I wrote about this once before and actually talked to an executive at UPS about this.  We we talking about insulin pumps and the ability to have a replacement out to a patient in a hurry as they are stocked at the UPS facility and notimage at the manufacturer’s location or warehouse.   The article states that 80% of the US hospitals are reachable with a shipment within 4 hours.  Of course this mean you have to pay for it and I’m sure it’s not standard UPS ground rates:)

I said too at one point in time you could see the pharmacy benefit management start moving into such warehouses and while we are not there yet, well who knows. 

UPS Healthcare Fulfillment Centers Continue to Grow And What Effect Could This Have on the Future Further Changing the Pharmacy Benefit Business?

Here’s a coupe more additional back links, so you can see their plant noted below have taken place according to this article.  In Louisville, pharmacists fill 4000 orders a day or insulin pumps and they are employed by UPS.  They are connected directly to the Medtronic fulfillment system so the order is filled as it if was pulled from a Medtronic warehouse.  There are a total of 46 dedicated healthcare distribution centers in the UPS system.  BD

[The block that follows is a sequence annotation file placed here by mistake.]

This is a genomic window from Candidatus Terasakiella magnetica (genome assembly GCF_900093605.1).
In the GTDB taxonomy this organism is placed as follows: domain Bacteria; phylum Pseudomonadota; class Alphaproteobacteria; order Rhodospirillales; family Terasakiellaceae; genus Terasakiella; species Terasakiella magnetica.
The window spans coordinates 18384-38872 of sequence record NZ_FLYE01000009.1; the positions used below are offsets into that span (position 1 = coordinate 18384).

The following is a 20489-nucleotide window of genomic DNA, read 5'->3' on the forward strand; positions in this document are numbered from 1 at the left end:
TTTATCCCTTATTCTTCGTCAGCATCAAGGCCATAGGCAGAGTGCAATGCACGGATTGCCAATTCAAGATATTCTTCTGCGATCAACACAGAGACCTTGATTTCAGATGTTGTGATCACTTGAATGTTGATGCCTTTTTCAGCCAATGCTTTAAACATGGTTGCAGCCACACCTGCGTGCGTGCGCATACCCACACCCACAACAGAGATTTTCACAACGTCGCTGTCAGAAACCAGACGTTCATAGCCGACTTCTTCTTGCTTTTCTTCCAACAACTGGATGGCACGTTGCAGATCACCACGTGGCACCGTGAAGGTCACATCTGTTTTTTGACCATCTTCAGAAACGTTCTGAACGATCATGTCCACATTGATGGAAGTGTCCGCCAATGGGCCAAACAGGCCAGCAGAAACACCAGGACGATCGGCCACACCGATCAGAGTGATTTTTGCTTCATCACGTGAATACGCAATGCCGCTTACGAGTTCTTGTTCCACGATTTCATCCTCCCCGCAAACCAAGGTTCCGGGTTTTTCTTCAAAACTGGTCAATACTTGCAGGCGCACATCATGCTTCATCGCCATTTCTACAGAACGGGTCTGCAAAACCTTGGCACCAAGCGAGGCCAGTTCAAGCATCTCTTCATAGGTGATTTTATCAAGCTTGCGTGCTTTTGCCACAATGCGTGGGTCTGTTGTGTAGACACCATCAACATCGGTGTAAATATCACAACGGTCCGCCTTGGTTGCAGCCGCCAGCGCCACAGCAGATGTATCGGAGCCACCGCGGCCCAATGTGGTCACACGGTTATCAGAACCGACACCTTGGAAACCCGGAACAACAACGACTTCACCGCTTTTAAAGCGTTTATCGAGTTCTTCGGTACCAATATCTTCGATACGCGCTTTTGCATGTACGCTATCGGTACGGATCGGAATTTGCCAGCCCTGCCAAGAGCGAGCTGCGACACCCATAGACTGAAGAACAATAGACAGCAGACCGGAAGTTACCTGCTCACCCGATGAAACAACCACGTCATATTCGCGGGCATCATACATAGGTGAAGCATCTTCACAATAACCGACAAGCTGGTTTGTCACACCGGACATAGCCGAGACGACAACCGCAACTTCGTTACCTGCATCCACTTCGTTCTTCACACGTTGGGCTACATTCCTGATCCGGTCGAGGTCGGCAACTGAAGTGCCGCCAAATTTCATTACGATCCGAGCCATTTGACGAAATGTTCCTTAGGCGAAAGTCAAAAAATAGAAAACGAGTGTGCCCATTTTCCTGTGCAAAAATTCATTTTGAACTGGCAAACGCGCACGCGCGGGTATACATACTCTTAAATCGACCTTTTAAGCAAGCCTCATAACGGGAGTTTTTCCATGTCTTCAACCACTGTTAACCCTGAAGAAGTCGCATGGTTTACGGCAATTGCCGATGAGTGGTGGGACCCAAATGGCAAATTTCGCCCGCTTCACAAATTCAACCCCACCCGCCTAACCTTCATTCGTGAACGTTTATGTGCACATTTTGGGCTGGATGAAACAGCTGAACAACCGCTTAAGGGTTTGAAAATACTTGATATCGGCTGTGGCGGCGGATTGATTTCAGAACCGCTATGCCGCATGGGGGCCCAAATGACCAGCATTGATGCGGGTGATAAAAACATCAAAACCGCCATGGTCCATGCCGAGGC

UPS Expanding Healthcare Focus With Giant Warehouses for Temperature Sensitive Drugs and Vaccines
UPS to spend $100 million on 4 New Global Distribution Centers To Serve Biotech, Pharma and Medical Device Companies

The company said the 36 new healthcare-compliant Field Stocking Locations mean that for medical device manufacturers, products can reach more than 80% of US hospital beds in just four hours.

The world’s biggest package delivery firm said the Field Stocking Laboratories feature temperature-controlled or monitored environments to meet the storage needs for medical items.

UPS claimed that the new supply chain approach would help manufacturers manage their inventory more efficiently while meeting increasingly stringent industry standards and regulations — while also cutting inventory costs.

John Menna, UPS vice president of global healthcare strategy said: “Due to an increasingly complex regulatory environment and significant cost pressures, medical device manufacturers are looking to the supply chain to lower costs through inventory reduction and enhanced visibility.

Along with its network of US Field Stocking Laboratories, the company now has 46 dedicated healthcare distribution facilities worldwide.



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